About as reliable as one could ever find, character actress Mary Treen was a familiar face to most and could always be counted on to bring a bit of levity to any film scene.
A minor actress for much of her career, she managed to secure a plain, unassuming niche for herself in 40s, 50s and 60s Hollywood.
She was born Mary Louise Treen in St. Louis, Missouri in 1907, her father dying while she was still an infant. Raised in California by her mother, who once performed under the
stage name Helene Sullivan, and her stepfather, a physician, she attended the Westlake School for Girls as well as a convent where she tried out successfully in school plays.
Mary began dancing in vaudeville shows and revues before seeking her fame in the movies. Tall (5'9") and stringy-framed, she formed a musical comedy duo with Marjorie Barnett,
who was 5'3", billing themselves as "Treen and Barnett: Two Unsophisticated Vassar Co-eds." Much of their comedy was centered around their difference in height.
Not a beauty by Hollywood standards, Mary relied on humor to get attention. In 1934, Warner Brothers signed her up after seeing her in a local play.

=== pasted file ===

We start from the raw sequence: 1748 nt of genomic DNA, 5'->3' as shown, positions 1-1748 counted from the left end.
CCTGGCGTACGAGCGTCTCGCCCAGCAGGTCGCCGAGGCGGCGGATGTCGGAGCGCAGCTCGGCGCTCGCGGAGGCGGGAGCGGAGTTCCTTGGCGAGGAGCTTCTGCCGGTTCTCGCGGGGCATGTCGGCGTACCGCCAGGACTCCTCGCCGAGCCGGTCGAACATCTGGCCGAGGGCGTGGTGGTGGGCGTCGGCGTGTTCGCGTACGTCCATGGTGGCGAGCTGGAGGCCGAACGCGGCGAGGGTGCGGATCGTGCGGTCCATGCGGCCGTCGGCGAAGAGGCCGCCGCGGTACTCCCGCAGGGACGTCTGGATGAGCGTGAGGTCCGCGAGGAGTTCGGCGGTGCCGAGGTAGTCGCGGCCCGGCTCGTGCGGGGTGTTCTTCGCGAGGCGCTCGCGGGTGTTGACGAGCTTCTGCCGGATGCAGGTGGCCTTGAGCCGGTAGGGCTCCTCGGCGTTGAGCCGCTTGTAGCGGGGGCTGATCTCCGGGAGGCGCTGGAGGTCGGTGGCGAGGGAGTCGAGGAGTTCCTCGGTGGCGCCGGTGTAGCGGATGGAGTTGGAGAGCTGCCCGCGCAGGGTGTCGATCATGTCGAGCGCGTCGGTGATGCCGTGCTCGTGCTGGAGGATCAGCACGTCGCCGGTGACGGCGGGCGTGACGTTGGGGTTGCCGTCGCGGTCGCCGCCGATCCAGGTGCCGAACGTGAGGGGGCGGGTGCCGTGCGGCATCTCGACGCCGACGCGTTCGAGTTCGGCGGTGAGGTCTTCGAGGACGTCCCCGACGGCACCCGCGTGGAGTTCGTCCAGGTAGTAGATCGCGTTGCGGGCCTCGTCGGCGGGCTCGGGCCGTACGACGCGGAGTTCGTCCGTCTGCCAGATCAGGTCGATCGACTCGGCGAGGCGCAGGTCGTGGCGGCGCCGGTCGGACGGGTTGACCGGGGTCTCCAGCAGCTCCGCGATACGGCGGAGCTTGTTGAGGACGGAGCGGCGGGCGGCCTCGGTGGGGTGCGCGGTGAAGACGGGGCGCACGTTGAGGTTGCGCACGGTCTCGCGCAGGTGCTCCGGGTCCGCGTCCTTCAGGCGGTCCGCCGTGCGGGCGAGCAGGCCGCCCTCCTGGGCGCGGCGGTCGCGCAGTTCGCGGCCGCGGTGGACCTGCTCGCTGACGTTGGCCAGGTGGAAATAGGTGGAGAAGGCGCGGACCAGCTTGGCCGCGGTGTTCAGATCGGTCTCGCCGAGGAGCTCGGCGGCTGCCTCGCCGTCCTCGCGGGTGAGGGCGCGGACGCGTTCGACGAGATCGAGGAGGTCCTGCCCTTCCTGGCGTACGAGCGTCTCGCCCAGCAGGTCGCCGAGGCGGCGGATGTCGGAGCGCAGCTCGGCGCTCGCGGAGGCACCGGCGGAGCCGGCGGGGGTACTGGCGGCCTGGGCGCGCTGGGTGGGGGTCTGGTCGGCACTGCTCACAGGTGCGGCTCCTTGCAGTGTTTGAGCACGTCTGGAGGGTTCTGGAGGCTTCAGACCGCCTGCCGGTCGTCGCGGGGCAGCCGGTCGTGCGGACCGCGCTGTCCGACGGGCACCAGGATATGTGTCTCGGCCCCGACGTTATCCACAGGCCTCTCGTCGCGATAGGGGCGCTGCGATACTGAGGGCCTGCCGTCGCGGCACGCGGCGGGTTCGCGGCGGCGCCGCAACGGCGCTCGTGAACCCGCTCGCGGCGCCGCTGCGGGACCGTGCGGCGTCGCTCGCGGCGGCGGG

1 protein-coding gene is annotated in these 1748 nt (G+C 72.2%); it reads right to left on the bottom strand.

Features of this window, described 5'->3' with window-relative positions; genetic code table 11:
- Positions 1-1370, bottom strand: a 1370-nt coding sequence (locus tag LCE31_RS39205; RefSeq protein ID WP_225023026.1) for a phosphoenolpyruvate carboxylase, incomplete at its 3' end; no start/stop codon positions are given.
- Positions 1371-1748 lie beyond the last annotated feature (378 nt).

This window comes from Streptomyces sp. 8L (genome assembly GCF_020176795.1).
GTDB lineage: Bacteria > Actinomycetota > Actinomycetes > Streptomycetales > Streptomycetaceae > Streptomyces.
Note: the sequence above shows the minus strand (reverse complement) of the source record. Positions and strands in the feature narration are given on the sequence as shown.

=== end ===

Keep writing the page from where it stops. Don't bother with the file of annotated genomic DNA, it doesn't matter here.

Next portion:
After three years, she freelanced. Her scores of pudgy-cheeked nurses, waitresses, career girls, wallflowers and confidantes enhanced many a comedy or, at the very least,
offered a brief respite in a heavier drama. In the long run, however she deserved better. A few of Mary's highlights would include the films Kentucky Moonshine (1938),
I Love a Soldier (1944) (the role was written especially for her), Don Juan Quilligan (1945), and the Christmas classic It's a Wonderful Life (1946)
(as James Stewart's cousin Tilly). In later years both Jerry Lewis and Elvis Presley utilized her talents in their movie vehicles.
On TV Mary was given a bit more to do and actually stole a few scenes as the arch maid Hilda on "The Joey Bishop Show" (1961) for three seasons. She typically guested on
lightweight sitcoms such as "The Andy Griffith Show," "Green Acres," "Here's Lucy," "Happy Days" and "The Dukes of Hazzard."
Perhaps because she could play old maid types so easily in later years, she was often thought to have never married. She actually did marry, quite late in life, to a whole-sale
liquor dealer. They had no children. He died in 1965 and she eventually moved in with her ex-vaudeville partner, Marjorie Barnett-Klein, who was also widowed. In later years the
two performed their old routines to the delight of other senior citizens. Mary was living in Balboa Beach, California when she died of cancer in 1989.
Under the general title "Sally of Hollywood," the Fanchon & Marco idea presents a coterie of stars in entertaining songs and dances
- "A rangy girl and a short and stumpy one, billed as Treen and Barnett, do dances that could have been better but might have been worse, so more
power to them. They made a hit with the audience and won a vociferous encore."
The Film Daily (V.66) July-December 1934
- "After two weeks' work in Gentlemen Are Born,' Mary Treen was signed to a long-term contract
by Warners. She previously appeared in vaudeville in a comedy act called Treen and Barnett."
West Coast Theatres / San Diego; May 4, 1928